Original medium: Television animation
Produced by: Paramount Pictures
First Appeared: 1988
Creator: Craig Bartlett
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The urban landscape of Hey Arnold! is designed to evoke an impression of creator Peter Bartlett's childhood environment. Bartlett grew up in Seattle, but Hillwood, where Hey Arnold! takes place, could be Detroit or Portland or any other northern-region …

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… American metropolis. The New York City skyline, complete with World Trade Center, seen in the background, suggests a Brooklyn or Queens locale, as do various New York area landmarks (tho other landmarks suggest a far-removed location). Occasional landmarks, such as Quigley Stadium, have the same names as places in the general area, but look different.

Arnold was created for a comic book, which was made in 1986 by cartoonist Peter Bartlett (Formless Fosdick, a parody of a parody). But it didn't prosper in that medium, which in America, at least, isn't friendly to non-superheroes. Working at Will Vinton Associates, where clay animation, such as The California Raisins is made, Bartlett produced a couple of short films about Arnold in 1988 and '90, for The International Tournee of Animation. Eventually, they found their way onto Sesame Street, the show that achieved fame in the 1960s and later by providing material that educates kids while entertaining them.

In the familiar form of cel animation, Hey Arnold! debuted on Nickelodeon (Rugrats, Spongebob Squarepants) on July 10, 1996, as a companion to Nick's live-action movie, Harriet the Spy. Nick's regular Hey Arnold! series started October 7 of the same year. In neither of them, nor anywhere else, was Arnold's surname ever mentioned.

Arnold was in the 4th grade at PS 118, which, if Hilldale is a neighborhood in New York City, would place him in the borough of Queens — at least, if the real PS 118's actual location is an indicator. He lived with his grandparents, proprietors of their boarding house, The Sunset Arms. Both the school and the house, which contained an eclectic assortment of colorful individuals, provided characters for the supporting cast.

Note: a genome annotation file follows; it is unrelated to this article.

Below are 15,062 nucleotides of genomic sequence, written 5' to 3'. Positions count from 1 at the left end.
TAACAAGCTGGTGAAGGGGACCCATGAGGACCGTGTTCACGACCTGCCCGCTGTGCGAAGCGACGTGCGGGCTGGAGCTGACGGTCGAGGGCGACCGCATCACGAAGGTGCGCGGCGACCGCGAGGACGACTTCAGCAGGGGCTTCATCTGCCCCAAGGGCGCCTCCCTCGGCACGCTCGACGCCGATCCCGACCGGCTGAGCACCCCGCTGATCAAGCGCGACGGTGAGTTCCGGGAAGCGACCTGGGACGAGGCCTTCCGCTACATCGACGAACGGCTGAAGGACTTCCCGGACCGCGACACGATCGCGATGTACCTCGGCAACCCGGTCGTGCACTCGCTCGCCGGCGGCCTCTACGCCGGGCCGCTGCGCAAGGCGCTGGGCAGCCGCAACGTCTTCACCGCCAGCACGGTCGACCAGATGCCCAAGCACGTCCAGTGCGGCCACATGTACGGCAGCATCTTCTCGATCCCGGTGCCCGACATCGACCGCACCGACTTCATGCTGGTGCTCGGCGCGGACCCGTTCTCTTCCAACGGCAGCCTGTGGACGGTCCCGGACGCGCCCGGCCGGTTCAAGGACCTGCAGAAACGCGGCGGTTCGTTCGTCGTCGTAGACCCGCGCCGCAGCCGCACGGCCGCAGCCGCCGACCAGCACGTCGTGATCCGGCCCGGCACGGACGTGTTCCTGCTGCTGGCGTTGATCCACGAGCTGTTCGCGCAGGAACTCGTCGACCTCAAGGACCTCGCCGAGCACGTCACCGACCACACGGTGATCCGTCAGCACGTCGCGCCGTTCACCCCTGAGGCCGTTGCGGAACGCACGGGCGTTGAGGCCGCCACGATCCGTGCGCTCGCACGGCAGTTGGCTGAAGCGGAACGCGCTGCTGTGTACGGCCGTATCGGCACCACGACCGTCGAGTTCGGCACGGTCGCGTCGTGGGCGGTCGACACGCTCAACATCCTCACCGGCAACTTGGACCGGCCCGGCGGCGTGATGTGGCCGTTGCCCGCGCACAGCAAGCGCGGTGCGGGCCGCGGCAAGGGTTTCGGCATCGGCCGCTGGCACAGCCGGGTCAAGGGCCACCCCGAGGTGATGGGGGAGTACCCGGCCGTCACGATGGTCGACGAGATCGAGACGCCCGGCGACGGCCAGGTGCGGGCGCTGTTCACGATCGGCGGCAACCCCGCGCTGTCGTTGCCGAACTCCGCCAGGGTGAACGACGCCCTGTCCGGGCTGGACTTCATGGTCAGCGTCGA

Supporting characters at school included Helga Pataki, a tough girl who was secretly in love with Arnold; Gerald Martin Johanssen, his best friend; Harold Berman, the school bully; and the the usual assortment of kid types you find in the average elementary school. At home, he had Grandpa (Phil), Grandma (Gertrude, or "Pookie"), a pet pig (Abner) and several pigeons, named Fester, Lester and Chester. A few other denizens of The Sunset Arms were Mr. Hyunh, a Vietnamese immigrant who worked as a waiter in a local restaurant; Oskar Kokoshka, who didn't have a job because he didn't read very well; and Mr. Smith, whom none of the others ever got a good look at.

Four different actors have provided Arnold's voice. Toran Caudell (King Bob in Recess) was only 14 years old when he originated the role. Phillip Van Dyke (a minor character in Batman animation) was even younger. Spencer Klein (who mostly lacks animation credits) was younger yet. Finally, Alex D. Lint (young Tarzan in the Disney version, who played Arnold only twice, was the youngest of all — he wasn't even born when Caudell was doing the voice. Klein was the one who did it in Hey Arnold! The Movie, which came out in 2002.

Grandpa was Dan Castellaneta, whose many other roles include Earthworm Jim. Grandma was Tress MacNeille (Dot Warner). Helga was Francesca Marie Smith (another minor character in Batman). Gerald was Jamil Walker Smith (Mo'Money in Waynehead). Other voices include Kath Souci (Mom in Dexter's Lab), Carlos Alazraqui (Mr. Crocker in Fairly OddParents) and James Belushi (Fang in Gargoyles).

Hey Arnold! eventually did appear in comics form. Under the name "Arnold", it ran in the back pages of The Simpsons Illustrated magazine, which Simpsons creator Matt Groening produced for 10 issues between 1991 and '93. Groening is Bartlett's brother-in-law.

There have been the usual books, toys and video exploiting the show. Even after it ran its course and Nick dropped it, it's turned up in ways like a Thanksgiving special in 2007. Even if it doesn't appear ragularly, it retains a cadre of loyal fans.


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